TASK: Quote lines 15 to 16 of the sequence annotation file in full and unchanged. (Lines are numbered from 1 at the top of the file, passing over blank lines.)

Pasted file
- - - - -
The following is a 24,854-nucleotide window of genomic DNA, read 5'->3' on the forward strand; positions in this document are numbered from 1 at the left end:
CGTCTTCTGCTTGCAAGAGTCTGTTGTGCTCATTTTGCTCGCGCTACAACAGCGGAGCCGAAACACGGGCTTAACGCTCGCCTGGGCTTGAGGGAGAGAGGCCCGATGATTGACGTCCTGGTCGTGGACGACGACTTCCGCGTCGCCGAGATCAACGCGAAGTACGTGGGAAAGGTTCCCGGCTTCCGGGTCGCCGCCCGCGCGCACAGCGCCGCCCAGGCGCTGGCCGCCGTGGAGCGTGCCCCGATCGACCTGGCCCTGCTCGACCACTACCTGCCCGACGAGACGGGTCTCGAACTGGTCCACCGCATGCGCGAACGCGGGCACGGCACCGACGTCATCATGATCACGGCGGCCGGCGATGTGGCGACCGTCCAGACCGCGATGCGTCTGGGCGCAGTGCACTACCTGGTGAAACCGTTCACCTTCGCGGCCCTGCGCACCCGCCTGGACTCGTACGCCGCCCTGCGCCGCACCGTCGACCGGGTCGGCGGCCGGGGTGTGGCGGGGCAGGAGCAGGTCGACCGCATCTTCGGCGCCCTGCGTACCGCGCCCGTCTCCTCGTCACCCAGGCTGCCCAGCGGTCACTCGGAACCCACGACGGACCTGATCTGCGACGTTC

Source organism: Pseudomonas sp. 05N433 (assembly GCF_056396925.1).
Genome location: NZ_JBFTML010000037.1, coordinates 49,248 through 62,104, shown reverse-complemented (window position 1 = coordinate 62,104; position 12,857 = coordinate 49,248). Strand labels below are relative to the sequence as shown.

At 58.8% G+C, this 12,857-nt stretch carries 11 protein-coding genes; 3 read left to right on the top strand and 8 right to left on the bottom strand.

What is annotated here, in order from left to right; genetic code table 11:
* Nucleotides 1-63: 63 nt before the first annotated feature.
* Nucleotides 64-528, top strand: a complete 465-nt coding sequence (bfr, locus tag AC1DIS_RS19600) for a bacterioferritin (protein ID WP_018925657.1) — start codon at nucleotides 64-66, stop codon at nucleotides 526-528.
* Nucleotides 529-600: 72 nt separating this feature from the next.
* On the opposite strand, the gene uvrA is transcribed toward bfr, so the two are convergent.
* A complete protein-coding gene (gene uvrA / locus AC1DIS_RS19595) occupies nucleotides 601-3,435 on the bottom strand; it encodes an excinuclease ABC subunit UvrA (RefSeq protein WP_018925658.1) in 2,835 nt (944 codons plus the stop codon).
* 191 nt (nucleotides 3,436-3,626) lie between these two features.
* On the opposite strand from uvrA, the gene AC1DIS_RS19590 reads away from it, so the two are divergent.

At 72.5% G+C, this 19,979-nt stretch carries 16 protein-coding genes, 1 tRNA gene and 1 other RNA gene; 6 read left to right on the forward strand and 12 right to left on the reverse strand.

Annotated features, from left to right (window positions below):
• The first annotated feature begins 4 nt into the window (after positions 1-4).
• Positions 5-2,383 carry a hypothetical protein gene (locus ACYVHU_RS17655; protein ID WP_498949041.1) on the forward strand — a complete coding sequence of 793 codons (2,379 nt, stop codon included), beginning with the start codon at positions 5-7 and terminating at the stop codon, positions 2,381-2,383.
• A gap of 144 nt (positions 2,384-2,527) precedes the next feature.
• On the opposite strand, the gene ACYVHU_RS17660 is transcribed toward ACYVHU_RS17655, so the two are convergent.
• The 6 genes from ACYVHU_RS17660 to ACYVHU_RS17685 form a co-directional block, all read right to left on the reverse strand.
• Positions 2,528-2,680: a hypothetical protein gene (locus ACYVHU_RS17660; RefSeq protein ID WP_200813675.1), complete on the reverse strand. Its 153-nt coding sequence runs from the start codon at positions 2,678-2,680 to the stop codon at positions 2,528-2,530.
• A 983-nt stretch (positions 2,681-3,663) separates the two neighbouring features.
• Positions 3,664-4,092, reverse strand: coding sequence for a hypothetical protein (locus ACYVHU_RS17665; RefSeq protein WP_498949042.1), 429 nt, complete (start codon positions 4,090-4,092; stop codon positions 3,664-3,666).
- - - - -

Annotated features, from left to right (window positions below):
• The first annotated feature begins 4 nt into the window (after positions 1-4).